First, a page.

The top of the Nokia 5530 XM is quite plain and features the power button only. It's quite thin and stiff making it a pain to work with - aside from switching the phone on and off, we didn't use it much - perhaps switching profiles or locking the handset with it just isn't worth the effort.
The 5530 bottom is more crowded - from left to right you can see the charger plug, the 3.5 mm audio jack and the microUSB port. The lanyard eyelet and the stylus are in the left and right corner of the bottom respectively.
The microUSB connector is hidden under a protective lid to prevent it from filling up with dust, while the 3.5mm audio jack is exposed.
Unfortunately, the Nokia 5530 XpressMusic doesn't charge off the microUSB port.
The right side of Nokia 5530 hosts the volume rocker, the screen-lock switch and the camera key. The screen lock switch is an essential shortcut - the implementation in the 5530 is quite ergonomic and friendly. Locking/unlocking of the screen is marked by a short vibration.
The volume rocker - serving as a zoom lever too - is quite thin and suffers poor press. The shutter key is slightly better - the half-press is quite distinct but the button gets quite stiff towards full press.
On the left you'll find the microSD card slot and the SIM compartment - both under a single extra long protective cover. Yep, that's right - the SIM card gets in and out on the side of the handset - though you can't quite hot-swap it really.
You still need to remove your rear cover and battery to eject the SIM card. To do that you need the help of a sharp object such as your stylus - the SIM card just waits for a light push from the inside. Just like on the 5800 XpressMusic there's a little scheme drawn on the inside of the battery cover to explain how it works.
The microSD card is hot swappable but a bit hard to get to as it's quite recessed - the stylus comes in handy here too.
The back side of Nokia 5530 XpressMusic features the 3 megapixel autofocus camera, which comes with a dual-LED flash. The other thing of interest is the stylus compartment. The black plastic stylus smoothly slides in and fits securely.
Removing the rear cover reveals the Nokia 1000 mAh Li-Ion BL-4U battery. To open the cover you put your fingernail in the small slit on top and gently pull and pry to lift up.
Quoted at the respectable 336 hours of standby and 4 hours 54 minutes of talk time, along with 27 hours of music playback, the battery is likely to keep you going for quite some time.
Our test revealed the Nokia 5530 XpressMusic as a gifted long-distance performer. The handset endured some good 5 days on a single charge, which included the moderate 1 hour of talk time, 30 minutes of web browsing over Wi-Fi and shooting some 20-30 photos plus some general tinkering.
The general build-quality of Nokia 5530 XpressMusic is really ok with the strange exception of the wobbly back cover. The phone is well built overall and we do think it even looks better than the 5800 XpressMusic. But the battery cover ruined it for us. It doesn't lock securely in place and wobbles all the time you're using the phone.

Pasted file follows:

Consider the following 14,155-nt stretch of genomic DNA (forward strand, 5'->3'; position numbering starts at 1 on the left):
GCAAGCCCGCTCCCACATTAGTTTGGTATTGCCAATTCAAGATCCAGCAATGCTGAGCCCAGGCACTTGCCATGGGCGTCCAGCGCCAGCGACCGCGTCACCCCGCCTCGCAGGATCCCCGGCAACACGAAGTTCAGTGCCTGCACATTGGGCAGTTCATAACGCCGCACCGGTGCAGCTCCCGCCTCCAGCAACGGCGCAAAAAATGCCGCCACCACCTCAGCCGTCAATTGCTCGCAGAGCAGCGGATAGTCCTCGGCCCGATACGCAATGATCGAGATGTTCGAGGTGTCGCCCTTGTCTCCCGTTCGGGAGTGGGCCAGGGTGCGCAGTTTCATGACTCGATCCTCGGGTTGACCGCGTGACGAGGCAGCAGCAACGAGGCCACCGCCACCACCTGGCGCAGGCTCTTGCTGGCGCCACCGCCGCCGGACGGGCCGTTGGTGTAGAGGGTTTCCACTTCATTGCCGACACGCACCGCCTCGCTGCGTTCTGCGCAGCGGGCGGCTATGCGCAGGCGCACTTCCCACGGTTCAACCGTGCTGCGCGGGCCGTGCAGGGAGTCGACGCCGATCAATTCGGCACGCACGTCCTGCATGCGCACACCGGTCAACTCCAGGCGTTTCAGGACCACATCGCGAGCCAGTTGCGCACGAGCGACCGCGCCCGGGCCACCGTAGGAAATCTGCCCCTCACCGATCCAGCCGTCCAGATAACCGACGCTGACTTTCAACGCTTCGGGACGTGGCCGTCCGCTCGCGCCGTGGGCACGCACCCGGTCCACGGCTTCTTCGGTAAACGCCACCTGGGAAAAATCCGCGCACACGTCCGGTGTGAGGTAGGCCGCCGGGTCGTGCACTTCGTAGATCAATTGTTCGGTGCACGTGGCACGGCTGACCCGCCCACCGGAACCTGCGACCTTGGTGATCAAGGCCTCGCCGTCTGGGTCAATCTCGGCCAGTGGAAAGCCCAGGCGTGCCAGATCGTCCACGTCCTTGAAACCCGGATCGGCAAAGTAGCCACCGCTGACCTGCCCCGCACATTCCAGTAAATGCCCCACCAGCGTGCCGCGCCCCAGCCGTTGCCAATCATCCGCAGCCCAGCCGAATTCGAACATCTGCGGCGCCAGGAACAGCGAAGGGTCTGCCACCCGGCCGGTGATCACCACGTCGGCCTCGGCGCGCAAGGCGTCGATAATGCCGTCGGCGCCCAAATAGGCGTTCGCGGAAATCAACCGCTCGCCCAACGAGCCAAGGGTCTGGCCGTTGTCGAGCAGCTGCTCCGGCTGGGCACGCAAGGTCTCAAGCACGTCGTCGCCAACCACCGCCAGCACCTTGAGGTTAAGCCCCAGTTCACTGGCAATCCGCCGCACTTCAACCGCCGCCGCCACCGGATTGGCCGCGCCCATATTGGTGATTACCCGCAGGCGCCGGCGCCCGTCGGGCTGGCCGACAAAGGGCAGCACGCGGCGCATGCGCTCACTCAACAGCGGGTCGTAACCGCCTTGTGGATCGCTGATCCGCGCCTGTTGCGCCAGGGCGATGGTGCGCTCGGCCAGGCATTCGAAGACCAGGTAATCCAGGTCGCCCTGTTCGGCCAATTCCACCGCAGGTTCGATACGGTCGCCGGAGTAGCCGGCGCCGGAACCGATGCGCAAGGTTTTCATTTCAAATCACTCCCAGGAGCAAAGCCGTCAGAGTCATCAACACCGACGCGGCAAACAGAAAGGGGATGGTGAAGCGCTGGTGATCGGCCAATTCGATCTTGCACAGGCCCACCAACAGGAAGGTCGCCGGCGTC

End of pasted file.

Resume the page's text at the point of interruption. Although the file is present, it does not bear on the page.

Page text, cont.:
Anyway, the same build issues plagued the 5800 too but the 5530 XpressMusic seems to have more excuses besides the lower price. It's obviously more compact, plus the front is framed in stainless steel, which should make it very durable and is a nice break from the all-plastic image of XpressMusic phones.
The Nokia 5530 XpressMusic has a 2.9-inch display. In touchscreen terms that diagonal probably qualifies as small, not to mention that devices such as the original HTC Touch Diamond and LG Arena offer pretty much the same screen estate but noticeably higher resolution.
When compared to the Nokia 5800 XpressMusic we do find the screen a wee bit on the small side. By offering the same resolution on a smaller area has inevitably made most of the UI graphics and text look smaller. The same goes for the QWERTY keyboard as well. It's a good thing though that at least the system font size can be tweaked to the user liking - we do fancy it bumped up a little.
Nokia 5530 XpressMusic uses a resistive touchscreen as opposed to the capacitive displays in devices like Samsung Omnia HD and Apple iPhone 3G. This means there's a need for a bit of extra pressure to the screen for a click to be registered. Sensitivity is definitely better than 5800 XpressMusic, though not even near Samsung S8000 Jet levels which blurs the lines between resistive and capacitive.
Resistive screens can be used with a stylus though (or fingers with gloves). When using the stylus, the 5530 display is absolutely on par with any competing touchscreen device. On the other hand, sensitivity to fingers and the reasonably finger-friendly interface will make you forget about the stylus (unless you're really into poking at your screen).
Unfortunatelly, display legibility under direct sunlight is quite an issue. It's really poor, making it hard to find a proper angle for working with the phone on a bright sunny day.
Vibration feedback for touchscreen control is also available throughout the user interface. The vibration strength is configurable through the Profiles menu, but even at its highest setting it's still on the low side.